December 6, 2007, 5:54 pm
For the 91st year, members of the St. Nicholas Greek Orthodox parish in Lower Manhattan gathered on the day in the liturgical calendar that honors the namesake of their church. For the seventh year, they had no church in which to gather.
Instead, they worshiped in a white tent pitched on the south edge of ground zero. It was as close as possible to the site at 155 Cedar Street where their tiny church stood until it was crushed by the collapsing 2 World Trade Center on Sept. 11, 2001.
Hung from support poles within the tent was a large-scale photographic reproduction of the icon screen, or iconostasis, that once stood in St. Nicholas Church. Standing before the screen this afternoon, Archbishop Demetrios, the primate of the Greek Orthodox Church in America, presided over a memorial service and the breaking of bread in the hope of prosperity, health and peace.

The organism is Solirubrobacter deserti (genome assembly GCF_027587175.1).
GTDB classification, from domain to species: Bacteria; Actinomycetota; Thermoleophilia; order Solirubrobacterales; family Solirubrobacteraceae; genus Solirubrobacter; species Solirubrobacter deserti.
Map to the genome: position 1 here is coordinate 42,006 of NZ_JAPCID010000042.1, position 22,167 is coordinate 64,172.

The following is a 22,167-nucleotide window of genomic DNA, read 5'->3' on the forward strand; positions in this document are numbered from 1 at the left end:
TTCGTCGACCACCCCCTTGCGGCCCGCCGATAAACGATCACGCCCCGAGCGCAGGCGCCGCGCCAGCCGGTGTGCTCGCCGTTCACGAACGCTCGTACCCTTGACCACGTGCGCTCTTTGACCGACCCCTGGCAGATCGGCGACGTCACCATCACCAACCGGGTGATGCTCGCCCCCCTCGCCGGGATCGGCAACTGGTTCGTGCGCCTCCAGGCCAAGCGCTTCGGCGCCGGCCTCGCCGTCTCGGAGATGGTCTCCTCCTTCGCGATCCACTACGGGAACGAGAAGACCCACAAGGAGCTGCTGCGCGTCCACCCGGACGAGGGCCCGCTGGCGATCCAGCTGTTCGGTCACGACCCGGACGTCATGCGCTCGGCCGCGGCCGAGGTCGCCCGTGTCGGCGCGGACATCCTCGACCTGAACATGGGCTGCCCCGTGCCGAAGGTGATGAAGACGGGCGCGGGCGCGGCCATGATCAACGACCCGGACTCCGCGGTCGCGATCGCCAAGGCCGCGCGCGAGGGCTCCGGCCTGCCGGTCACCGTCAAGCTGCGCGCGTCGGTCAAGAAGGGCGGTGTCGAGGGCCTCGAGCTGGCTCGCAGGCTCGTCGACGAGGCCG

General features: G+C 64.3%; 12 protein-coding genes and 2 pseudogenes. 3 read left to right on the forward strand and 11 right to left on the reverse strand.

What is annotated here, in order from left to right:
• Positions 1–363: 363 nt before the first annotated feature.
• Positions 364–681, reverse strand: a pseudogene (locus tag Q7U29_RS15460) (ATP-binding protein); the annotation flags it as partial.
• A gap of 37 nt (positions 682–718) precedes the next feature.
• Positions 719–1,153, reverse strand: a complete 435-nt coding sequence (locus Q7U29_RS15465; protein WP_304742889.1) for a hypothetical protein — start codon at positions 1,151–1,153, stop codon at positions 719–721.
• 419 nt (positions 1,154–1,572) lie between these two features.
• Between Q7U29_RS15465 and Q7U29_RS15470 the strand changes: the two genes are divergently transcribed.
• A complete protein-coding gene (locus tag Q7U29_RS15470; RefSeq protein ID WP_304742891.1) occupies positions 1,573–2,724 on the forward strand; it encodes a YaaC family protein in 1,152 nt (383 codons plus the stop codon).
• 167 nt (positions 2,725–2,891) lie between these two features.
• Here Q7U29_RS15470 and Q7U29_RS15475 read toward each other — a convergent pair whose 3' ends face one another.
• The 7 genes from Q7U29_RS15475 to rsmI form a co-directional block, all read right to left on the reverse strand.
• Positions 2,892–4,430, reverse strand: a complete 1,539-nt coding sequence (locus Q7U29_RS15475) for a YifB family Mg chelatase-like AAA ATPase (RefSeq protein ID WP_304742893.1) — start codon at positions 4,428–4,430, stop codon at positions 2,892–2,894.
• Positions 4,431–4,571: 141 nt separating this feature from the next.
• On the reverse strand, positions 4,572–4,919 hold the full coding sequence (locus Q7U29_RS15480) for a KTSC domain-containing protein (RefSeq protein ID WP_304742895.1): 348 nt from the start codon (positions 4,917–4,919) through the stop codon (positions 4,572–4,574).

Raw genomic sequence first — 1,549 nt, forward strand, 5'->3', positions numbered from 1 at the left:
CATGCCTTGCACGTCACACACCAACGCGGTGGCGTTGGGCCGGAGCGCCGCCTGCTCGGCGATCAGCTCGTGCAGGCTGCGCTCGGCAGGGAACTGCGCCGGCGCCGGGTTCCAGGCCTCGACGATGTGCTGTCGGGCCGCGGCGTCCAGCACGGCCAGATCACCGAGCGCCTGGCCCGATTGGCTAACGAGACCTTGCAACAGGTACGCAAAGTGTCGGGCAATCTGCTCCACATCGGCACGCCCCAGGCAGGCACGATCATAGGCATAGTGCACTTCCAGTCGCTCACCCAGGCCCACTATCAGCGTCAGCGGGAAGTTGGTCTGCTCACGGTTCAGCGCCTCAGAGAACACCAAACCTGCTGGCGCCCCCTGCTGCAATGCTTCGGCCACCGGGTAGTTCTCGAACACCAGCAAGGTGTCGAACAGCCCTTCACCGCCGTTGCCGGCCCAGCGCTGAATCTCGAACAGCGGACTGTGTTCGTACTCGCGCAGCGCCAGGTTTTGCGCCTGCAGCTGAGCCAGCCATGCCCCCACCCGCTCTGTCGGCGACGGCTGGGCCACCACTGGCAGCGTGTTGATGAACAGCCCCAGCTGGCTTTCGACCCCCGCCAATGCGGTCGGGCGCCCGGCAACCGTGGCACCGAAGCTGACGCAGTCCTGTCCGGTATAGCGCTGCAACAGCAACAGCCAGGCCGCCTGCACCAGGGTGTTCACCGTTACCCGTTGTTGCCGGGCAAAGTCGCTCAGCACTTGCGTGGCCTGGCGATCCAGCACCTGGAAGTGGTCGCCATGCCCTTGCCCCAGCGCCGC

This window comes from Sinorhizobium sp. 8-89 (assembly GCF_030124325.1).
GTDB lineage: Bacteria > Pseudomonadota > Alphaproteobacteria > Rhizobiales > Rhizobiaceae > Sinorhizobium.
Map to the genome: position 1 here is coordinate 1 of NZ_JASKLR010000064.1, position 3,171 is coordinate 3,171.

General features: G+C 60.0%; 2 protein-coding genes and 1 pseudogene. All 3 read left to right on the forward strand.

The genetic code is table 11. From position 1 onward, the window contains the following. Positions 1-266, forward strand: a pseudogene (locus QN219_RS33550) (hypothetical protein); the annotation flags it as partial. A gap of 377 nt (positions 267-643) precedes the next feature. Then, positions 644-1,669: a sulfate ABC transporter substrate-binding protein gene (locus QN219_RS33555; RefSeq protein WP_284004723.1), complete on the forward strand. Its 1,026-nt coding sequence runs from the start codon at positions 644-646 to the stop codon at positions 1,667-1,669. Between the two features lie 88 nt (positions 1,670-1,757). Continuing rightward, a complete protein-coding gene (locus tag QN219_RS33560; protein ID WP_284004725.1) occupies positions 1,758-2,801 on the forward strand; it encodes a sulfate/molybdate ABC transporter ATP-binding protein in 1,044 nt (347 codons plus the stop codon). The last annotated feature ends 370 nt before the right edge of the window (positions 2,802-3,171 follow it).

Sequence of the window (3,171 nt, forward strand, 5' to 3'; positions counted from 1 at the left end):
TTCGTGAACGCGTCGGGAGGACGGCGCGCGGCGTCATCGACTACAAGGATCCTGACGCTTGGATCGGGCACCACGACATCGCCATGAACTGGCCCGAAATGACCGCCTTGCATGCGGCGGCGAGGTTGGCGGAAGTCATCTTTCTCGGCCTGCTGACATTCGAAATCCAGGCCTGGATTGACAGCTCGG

The secular half of the ceremony began with a bagpipe prelude by Police Officer Tom DuBois of the Emerald Society Pipe and Drum Band (and the 33rd Precinct in Manhattan), playing “Minstrel Boy,” “Amazing Grace” and “Going Home” — not normally featured in Eastern Orthodox liturgical music.
Emphasizing the commitment of government to help rebuild St. Nicholas, the ceremony was attended by Deputy Mayor Edward Skyler and Anthony E. Shorris, the executive director of the Port Authority of New York and New Jersey, who thanked his hosts on behalf of a boy whose mother’s family came from Salonika and who grew up eating grape leaves and drinking Greek coffee.
St. Nicholas Church also presented to the nearby Tribute WTC Visitor Center a framed copy of a stunning photograph by Eric O’Connell that shows the church in its final moments on 9/11, with both towers aflame behind it.
“It says something in the background of what hatred can do, but it says something in the foreground of what love and faith can do,” said Lee Ielpi, a founder of the visitor center, as he accepted the print.
No one was bold enough during the ceremony to predict when construction would begin, but Archbishop Demetrios expressed his simple hope: “May we be deemed worthy soon to celebrate not under a tent but in the new church of St. Nicholas.”